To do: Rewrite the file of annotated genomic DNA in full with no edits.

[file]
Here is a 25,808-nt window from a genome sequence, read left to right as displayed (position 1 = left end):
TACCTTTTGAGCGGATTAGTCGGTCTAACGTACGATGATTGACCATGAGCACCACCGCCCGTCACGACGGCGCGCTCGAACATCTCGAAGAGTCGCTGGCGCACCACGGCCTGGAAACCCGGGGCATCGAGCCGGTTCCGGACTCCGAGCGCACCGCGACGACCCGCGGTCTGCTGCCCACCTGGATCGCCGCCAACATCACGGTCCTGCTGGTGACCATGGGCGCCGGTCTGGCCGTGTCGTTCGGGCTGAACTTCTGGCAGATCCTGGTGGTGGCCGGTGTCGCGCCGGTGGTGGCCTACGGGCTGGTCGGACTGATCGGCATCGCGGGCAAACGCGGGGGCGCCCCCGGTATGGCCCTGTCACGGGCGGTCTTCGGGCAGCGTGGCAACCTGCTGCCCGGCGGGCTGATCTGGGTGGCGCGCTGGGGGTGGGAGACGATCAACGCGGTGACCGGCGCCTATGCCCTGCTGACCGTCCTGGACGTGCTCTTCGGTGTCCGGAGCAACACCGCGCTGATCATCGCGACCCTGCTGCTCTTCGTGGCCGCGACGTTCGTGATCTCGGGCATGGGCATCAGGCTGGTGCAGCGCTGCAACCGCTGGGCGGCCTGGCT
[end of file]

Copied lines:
Here is a 25,808-nt window from a genome sequence, read left to right as displayed (position 1 = left end):
TACCTTTTGAGCGGATTAGTCGGTCTAACGTACGATGATTGACCATGAGCACCACCGCCCGTCACGACGGCGCGCTCGAACATCTCGAAGAGTCGCTGGCGCACCACGGCCTGGAAACCCGGGGCATCGAGCCGGTTCCGGACTCCGAGCGCACCGCGACGACCCGCGGTCTGCTGCCCACCTGGATCGCCGCCAACATCACGGTCCTGCTGGTGACCATGGGCGCCGGTCTGGCCGTGTCGTTCGGGCTGAACTTCTGGCAGATCCTGGTGGTGGCCGGTGTCGCGCCGGTGGTGGCCTACGGGCTGGTCGGACTGATCGGCATCGCGGGCAAACGCGGGGGCGCCCCCGGTATGGCCCTGTCACGGGCGGTCTTCGGGCAGCGTGGCAACCTGCTGCCCGGCGGGCTGATCTGGGTGGCGCGCTGGGGGTGGGAGACGATCAACGCGGTGACCGGCGCCTATGCCCTGCTGACCGTCCTGGACGTGCTCTTCGGTGTCCGGAGCAACACCGCGCTGATCATCGCGACCCTGCTGCTCTTCGTGGCCGCGACGTTCGTGATCTCGGGCATGGGCATCAGGCTGGTGCAGCGCTGCAACCGCTGGGCGGCCTGGCT